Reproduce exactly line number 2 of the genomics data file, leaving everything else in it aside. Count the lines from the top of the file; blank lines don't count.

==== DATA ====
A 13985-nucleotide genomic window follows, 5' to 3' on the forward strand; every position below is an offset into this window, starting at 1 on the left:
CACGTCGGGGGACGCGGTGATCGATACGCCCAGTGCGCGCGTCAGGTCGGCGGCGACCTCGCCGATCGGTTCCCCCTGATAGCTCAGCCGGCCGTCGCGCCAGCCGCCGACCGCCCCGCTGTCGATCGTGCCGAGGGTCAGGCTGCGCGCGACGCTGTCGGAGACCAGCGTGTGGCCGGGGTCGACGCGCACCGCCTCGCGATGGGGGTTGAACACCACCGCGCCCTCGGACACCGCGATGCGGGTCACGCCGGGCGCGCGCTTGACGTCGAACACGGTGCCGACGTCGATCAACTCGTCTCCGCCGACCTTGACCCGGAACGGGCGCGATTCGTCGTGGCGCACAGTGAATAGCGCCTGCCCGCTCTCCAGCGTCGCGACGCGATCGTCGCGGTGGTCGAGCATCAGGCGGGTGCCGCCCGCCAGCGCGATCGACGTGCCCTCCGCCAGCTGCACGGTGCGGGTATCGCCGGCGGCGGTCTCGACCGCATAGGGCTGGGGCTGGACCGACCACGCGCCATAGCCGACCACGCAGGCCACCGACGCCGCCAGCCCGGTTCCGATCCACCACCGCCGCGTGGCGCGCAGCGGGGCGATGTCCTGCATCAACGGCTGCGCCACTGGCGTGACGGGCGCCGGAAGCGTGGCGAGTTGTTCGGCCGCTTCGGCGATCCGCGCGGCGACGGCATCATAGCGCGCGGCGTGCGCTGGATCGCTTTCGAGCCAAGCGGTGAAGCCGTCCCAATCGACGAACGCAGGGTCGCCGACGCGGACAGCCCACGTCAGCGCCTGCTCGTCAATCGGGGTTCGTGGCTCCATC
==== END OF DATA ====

CACGTCGGGGGACGCGGTGATCGATACGCCCAGTGCGCGCGTCAGGTCGGCGGCGACCTCGCCGATCGGTTCCCCCTGATAGCTCAGCCGGCCGTCGCGCCAGCCGCCGACCGCCCCGCTGTCGATCGTGCCGAGGGTCAGGCTGCGCGCGACGCTGTCGGAGACCAGCGTGTGGCCGGGGTCGACGCGCACCGCCTCGCGATGGGGGTTGAACACCACCGCGCCCTCGGACACCGCGATGCGGGTCACGCCGGGCGCGCGCTTGACGTCGAACACGGTGCCGACGTCGATCAACTCGTCTCCGCCGACCTTGACCCGGAACGGGCGCGATTCGTCGTGGCGCACAGTGAATAGCGCCTGCCCGCTCTCCAGCGTCGCGACGCGATCGTCGCGGTGGTCGAGCATCAGGCGGGTGCCGCCCGCCAGCGCGATCGACGTGCCCTCCGCCAGCTGCACGGTGCGGGTATCGCCGGCGGCGGTCTCGACCGCATAGGGCTGGGGCTGGACCGACCACGCGCCATAGCCGACCACGCAGGCCACCGACGCCGCCAGCCCGGTTCCGATCCACCACCGCCGCGTGGCGCGCAGCGGGGCGATGTCCTGCATCAACGGCTGCGCCACTGGCGTGACGGGCGCCGGAAGCGTGGCGAGTTGTTCGGCCGCTTCGGCGATCCGCGCGGCGACGGCATCATAGCGCGCGGCGTGCGCTGGATCGCTTTCGAGCCAAGCGGTGAAGCCGTCCCAATCGACGAACGCAGGGTCGCCGACGCGGACAGCCCACGTCAGCGCCTGCTCGTCAATCGGGGTTCGTGGCTCCATC